Hong Kong’s stringent Covid-19 travel restrictions, which require international travelers, even if fully vaccinated, to quarantine for 14 to 21 days upon arrival, have also made business difficult, some gallerists and art industry told Artnet News. South Korea and Singapore, however, are shifting to a “living with Covid” approach and easing rules for fully vaccinated travelers.

Installation view of Gallery Hyundai’s booth at KIAF Seoul. Courtesy of Gallery Hyundai.

Some see this as an opportunity for Seoul.“We are ready!” Jaeseok Kim, creative director of Gallery Hyundai, told Artnet News, adding that international galleries that have shops in the country are being integrated into the local scene and helping to elevate it to the next level. “Seoul’s art scene has a very unique structure and energy. It has a uniqueness and changeability that is very different from the stereotypical system and atmosphere of the Western art scene.”

Bo Young Song, vice president of Kukje Gallery, told Artnet News that she believes that Seoul has “all the qualifications necessary” to receive the mantle from Hong Kong as Asia’s new art center: “In fact, Seoul may even be better suited for this than Hong Kong,” she said. “Our infrastructure, which includes galleries, museums, and biennales, along with the expanding pool of Korean clients, is developing at an impressive rate.”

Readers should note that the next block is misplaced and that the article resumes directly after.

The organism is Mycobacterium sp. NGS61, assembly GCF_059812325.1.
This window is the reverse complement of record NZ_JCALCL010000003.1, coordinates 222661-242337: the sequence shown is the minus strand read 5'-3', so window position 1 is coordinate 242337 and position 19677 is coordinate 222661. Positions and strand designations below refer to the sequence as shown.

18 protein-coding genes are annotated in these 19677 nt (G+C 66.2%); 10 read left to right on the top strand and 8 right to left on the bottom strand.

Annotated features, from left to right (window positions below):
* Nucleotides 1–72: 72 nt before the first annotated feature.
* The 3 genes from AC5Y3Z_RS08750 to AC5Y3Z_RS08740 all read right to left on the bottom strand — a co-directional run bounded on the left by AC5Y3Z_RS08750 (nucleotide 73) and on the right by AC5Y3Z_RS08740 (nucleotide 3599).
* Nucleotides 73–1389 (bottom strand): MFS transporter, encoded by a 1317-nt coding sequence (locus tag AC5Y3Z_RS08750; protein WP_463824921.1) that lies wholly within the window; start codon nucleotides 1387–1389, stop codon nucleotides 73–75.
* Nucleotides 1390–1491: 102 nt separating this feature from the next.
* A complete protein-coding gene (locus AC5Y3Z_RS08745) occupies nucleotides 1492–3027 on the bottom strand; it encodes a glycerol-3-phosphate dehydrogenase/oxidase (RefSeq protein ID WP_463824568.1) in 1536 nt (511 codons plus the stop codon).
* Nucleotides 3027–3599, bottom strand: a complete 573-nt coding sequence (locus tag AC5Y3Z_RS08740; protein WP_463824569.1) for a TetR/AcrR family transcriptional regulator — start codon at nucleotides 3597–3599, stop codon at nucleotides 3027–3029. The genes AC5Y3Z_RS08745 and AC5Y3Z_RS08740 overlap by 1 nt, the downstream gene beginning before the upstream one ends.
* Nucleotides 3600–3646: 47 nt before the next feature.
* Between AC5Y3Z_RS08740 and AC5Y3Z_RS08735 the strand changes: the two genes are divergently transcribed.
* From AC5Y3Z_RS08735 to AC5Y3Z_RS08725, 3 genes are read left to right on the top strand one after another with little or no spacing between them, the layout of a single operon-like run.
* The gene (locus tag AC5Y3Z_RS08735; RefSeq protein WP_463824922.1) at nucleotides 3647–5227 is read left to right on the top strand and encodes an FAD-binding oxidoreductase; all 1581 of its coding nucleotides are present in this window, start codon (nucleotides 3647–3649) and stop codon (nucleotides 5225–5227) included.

Hong Kong had also met many of these preconditions, she continued, but “despite the abundance of amazing local artists, not many found success on the global stage. Korea, on the other hand, is home to internationally renowned modern masters…along with critically acclaimed subsequent generations of contemporary artists.”

Song added, “An art hub can only be a ‘hub’ when its local artists are internationally recognized. I cannot think of a city or region better suited to become the next art hub.”